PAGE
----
“Late Arrival: Coney Island, 2008” by Chelsea Biondolillo

Some people collect beginnings: they applaud as the rope is cut or the bread is broken. They cheerfully pluck the first dollar from their wallets, and watch as it is tacked over the register. I am not one of those people: I catch endings. “You should’ve seen this place when it opened.” Or, “man, ten years ago, this was the place to be.” It isn’t a morbid fascination, but rather a perpetual tardiness coupled with a kind of introversion that has me naturally hanging to the back of crowds, letting the crush pass. I have grown familiar with a variety of aftermaths.

Today, I am mincing across bleached slats of one of the most famous boardwalks in the world, here to see the glory that once was Coney Island. My leather pumps have turned out to be a poor footwear choice, but the way the boards have separated from each other over the years leaving black empty spaces just as wide as a high heel was impossible to guess.

My friend and tour guide for the day has admonished my shoe choice twice. He says I’m concentrating too hard on the ground and not enough on the sights around me. I am, however, taking in more than it would appear: we of the high heel-wearing variety are often stepping with precision, one eye on the terrain and one on the horizon. It is only my third visit to New York City, and my preconceptions run deep. Coney Island has not measured up, though I blame the land developers. Their dismantling is in full swing, and evidence of the de-construction is everywhere.

Today is a Jewish holiday—though my friend can’t tell me which one—and we are sharing the amusement park and boardwalk with several Orthodox families. They are dressed in black and white, which, against the washed out backdrop of the land and sea creates the unnerving sensation that we are all extras in an orthochromatic film. Being from Methodist country, I have a lot of questions—about the huge fur hats on the men, braided belts on the boys, about the structure of these groups. He is a terrible Jew, he admits, and can answer none of them. He allows himself to be blessed so that we can learn a bit more about what is going on, but the blessing comes in Yiddish and clarifies nothing.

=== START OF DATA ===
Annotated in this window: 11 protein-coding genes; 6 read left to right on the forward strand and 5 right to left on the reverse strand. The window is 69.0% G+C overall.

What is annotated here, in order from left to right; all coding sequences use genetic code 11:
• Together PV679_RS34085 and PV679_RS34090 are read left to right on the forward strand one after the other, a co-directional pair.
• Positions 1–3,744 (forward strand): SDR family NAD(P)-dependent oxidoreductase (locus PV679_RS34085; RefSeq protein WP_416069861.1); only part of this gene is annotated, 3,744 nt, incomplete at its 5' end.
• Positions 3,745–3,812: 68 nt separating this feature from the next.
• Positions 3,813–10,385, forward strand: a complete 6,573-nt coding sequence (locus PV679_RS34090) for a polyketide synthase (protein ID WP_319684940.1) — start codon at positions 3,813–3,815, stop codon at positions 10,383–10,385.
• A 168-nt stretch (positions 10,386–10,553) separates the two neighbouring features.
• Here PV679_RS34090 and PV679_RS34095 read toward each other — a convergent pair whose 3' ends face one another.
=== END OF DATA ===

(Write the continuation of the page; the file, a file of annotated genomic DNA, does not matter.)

The ‘Save Coney Island’ flyers are abundant and as weathered as the walkway. The Cyclone is  boarded up, shut down just days before. I lament briefly my uncanny, yet reliably poor timing. Today, the rides open for adults are the Ferris wheel, bumper cars, and haunted house. We ride each and are the sole passengers. Exclusivity ends up being a distinct disadvantage on the bumper cars. The haunted house is full of dusty skeletons and off-tempo ghoulish jack in the boxes. It is impossible not to laugh at the chainsaw-wielding specter that is a bit loose on his springs or the writhing were-creature that lost a paw.

This section of Coney Island is a colorful patchwork of gaudy decay. Garish clowns painted on plywood compete with piles of debris along cyclone fencing. Whole sections have already been cleared and their bare dirt expanses can be seen between breaks in the de-construction barriers, hinting at the not wholly-welcomed future of Coney Island. There is a “Sunday night at the County Fair” feel to it, like all the best stuff has been boxed up and is already on the trucks.

Unlike the grown-up rides, many of the kiddie rides are still running. The small knots of monochromatic children on Toad’s Wild Ride see alternating views of the ocean and the disembodied limbs of former rides, blue-tarp covered and rusting in the salt air, as they ride around and around in small mechanized loops.

After wandering away from the rides, we head east. My guide points to a concrete shelter between the boardwalk and beach sand that has a high curved roof on top of four heavy, angled supports. Under the roof are several fixed picnic tables.